Asia seeks tech career guidance

Tired of doing the same old job year after year, some IT professionals in Asia wonder about their career options and are keen on new experiences.
Written by Isabelle Chan, Contributor
commentary Since ZDNet Asia started its Career Counsel section this year, I have received wide-ranging questions from people working in different facets of the IT industry, including fresh graduates and seasoned veterans.

The questions have also come from as far as the United States, but the majority has been from readers in Asia, including Malaysia, India, Singapore and Hong Kong.

Some asked about compensation; others wanted to know which areas of specialization offer better prospects.

One reader, who had been promoted to a managerial position, wondered how she could better prepare herself for the role. Although excited about her new responsibilities, she was a little apprehensive due to her lack of technical knowledge.

Another reader was thinking of a major career move. Despite a successful eight-year career as an accountant, he was considering pursuing his interest in programming and embarking on a totally new career.

Interesting. He was considering a path that other readers were trying their hardest to break out from. For example, one computer science degree holder said: "There are not many positions that I can take up. The most common position is programmer and it is usually a contract position. You may be stuck as a programmer for quite some time before you move on to a team leader or senior programmer."

He added that other positions like IT or business analyst, IT audit and IT security were out of reach because they "require experience".

Another reader described programming as monotonous work, and said he was "jaded" after several years on the same job. And he found himself staying clear of anything that might remind him of work at the end of every work day.

Then there were those readers who were still passionate about IT but at a lost for what to do next.

After specializing in the Windows platform, one reader wanted to know if he should take the plunge and focus on something else. A long-time Lotus Notes specialist also wondered about specializing in a different technology and if he should embark on a new career path that offered an opportunity to move into project management further down the road. I suppose he had been reading many articles on ZDNet Asia, as well as other information sources, about the bright career projects in project management, but he was hesitant as he did not want to completely lose touch with Lotus Notes.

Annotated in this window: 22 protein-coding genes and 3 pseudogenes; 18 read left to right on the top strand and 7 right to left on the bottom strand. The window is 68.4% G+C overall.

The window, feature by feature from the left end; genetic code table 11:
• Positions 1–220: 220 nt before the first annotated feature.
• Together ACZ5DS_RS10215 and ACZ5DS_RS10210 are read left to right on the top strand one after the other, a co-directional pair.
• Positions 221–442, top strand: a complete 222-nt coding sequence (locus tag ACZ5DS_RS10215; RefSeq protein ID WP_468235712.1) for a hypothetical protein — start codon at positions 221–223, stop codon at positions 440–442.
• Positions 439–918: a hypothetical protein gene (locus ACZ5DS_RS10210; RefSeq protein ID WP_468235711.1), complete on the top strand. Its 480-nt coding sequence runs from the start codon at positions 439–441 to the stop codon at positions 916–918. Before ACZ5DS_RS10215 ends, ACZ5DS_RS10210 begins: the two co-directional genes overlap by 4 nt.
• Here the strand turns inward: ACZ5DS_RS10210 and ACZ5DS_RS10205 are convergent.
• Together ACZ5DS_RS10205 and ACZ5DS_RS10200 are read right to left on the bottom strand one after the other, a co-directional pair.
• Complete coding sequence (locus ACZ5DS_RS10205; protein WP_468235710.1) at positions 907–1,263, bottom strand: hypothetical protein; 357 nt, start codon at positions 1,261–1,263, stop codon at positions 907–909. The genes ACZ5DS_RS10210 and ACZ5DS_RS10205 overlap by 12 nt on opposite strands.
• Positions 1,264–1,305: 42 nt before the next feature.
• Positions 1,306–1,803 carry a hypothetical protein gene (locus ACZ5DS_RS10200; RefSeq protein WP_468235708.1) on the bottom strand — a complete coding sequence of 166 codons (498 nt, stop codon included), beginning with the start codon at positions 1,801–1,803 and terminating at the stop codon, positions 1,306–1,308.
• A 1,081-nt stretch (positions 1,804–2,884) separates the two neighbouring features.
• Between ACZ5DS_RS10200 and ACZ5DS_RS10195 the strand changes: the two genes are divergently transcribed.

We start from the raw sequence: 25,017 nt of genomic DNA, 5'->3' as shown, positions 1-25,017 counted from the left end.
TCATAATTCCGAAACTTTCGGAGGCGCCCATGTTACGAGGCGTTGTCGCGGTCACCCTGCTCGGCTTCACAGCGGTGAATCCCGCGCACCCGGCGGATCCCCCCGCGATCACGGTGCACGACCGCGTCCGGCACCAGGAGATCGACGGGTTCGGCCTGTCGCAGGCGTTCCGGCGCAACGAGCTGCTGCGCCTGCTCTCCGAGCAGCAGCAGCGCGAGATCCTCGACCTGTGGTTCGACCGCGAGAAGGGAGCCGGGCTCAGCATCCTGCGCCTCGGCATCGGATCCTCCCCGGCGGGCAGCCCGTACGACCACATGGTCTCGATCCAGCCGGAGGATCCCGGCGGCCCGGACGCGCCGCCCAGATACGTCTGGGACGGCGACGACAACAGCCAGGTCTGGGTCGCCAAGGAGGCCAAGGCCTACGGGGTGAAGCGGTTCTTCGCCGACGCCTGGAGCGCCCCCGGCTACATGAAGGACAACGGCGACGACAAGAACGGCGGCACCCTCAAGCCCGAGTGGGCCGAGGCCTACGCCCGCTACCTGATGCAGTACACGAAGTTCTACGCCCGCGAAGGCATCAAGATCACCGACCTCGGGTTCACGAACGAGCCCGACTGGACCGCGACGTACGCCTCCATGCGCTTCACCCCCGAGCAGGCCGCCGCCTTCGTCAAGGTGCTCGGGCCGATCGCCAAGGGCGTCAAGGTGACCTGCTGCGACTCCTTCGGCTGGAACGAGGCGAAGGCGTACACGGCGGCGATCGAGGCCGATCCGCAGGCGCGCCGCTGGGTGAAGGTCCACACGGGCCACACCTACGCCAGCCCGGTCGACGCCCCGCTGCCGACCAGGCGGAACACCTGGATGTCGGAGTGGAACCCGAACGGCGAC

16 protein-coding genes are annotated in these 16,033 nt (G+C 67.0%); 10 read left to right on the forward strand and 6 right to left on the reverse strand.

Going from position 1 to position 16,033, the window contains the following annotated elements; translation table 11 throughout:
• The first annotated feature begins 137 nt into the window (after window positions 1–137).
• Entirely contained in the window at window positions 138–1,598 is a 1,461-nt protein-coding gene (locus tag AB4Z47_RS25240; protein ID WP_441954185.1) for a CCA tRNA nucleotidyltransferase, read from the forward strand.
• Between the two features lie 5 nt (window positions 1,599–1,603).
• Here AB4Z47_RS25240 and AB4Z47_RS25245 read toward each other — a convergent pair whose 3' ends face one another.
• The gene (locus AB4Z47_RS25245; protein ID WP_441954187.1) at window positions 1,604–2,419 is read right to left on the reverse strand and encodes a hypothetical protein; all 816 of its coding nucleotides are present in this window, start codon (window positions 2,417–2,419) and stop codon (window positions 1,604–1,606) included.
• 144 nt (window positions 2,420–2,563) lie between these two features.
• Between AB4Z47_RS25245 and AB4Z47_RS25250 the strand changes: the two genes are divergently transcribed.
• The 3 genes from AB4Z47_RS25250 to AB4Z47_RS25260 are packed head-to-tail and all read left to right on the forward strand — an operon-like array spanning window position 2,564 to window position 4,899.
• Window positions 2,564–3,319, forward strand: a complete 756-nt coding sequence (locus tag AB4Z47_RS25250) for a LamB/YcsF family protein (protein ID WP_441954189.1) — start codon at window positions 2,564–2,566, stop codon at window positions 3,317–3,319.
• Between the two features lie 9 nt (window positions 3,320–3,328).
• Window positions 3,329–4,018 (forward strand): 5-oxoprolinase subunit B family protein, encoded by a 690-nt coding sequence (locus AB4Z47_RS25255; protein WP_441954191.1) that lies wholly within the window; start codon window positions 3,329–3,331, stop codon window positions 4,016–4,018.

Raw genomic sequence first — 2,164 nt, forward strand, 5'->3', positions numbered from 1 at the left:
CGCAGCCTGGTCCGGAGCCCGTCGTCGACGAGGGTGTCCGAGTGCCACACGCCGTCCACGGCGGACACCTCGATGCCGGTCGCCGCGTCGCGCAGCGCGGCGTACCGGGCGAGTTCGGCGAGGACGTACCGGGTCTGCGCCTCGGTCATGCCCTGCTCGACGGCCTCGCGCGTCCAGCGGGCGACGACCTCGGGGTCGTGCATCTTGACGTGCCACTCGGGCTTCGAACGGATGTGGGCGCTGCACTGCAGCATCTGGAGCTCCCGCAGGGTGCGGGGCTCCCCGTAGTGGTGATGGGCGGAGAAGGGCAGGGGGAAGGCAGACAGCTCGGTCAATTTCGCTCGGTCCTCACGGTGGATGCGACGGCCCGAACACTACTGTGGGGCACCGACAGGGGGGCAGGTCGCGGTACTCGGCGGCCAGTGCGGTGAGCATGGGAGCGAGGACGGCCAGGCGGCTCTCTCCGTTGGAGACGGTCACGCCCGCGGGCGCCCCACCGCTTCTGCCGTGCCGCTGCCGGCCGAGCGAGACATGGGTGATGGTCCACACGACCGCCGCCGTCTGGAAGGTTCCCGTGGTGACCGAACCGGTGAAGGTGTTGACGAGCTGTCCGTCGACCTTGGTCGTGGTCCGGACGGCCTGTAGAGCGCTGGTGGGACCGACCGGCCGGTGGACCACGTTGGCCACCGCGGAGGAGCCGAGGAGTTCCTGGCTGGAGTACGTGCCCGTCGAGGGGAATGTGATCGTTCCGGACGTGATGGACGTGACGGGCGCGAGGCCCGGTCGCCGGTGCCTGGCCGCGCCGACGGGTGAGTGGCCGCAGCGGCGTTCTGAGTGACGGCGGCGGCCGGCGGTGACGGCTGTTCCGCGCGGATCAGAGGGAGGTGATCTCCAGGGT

You may identify with these readers, and at some point of your career asked yourself these questions:

  • I am tired of doing the same old thing. How can I get out of this dead-end job?
  • This technology is a dying platform. What should I focus on next?
  • Everyone is talking about the tremendous opportunities in (this new emerging technology), but what are the long-term prospects?
  • I am good at what I do in software development and have no interest in the business aspects of IT. Does this mean I can never move up the corporate ladder and improve my earnings?
  • If I make this career switch, I'll have to take a pay-cut. Is it worth it? What if I don't enjoy the new job and want to return to my old one but that ship has sailed?
  • I am ready for a career switch and prepared to take a pay-cut, but age is catching up and employers seem to prefer younger hires. What do I do?
  • This new job sounds interesting and it is with a well-known company, but it is a contract position. Is it worth giving up my present permanent full-time job for?You love what you do but feel the hours getting longer. The demands of the job are intensifying and taking its toil on your family life. What can you do? Is it possible to strike a work-life balance?

It's almost the end of the year, and this is the time when many of us look back on our accomplishments and reevaluate our career goals.

In Asia, employment opportunities remain rosy this quarter. According to Hudson's latest quarterly report, hiring expectations have risen in Hong Kong, China and Japan, but stayed steady in Singapore. Recruiters say they have difficulty filling positions and many are trying to retain staff by offering better pay.

How do you feel about your career prospects? Would you stay in your current job if your boss offered a raise without a promotion? Have you made a career move that you regret? If you are looking for new career opportunities, how is the job search going?

Share your views on IT as a career choice. Or if you have a nagging question about your career, our career advisors can lend perspective.

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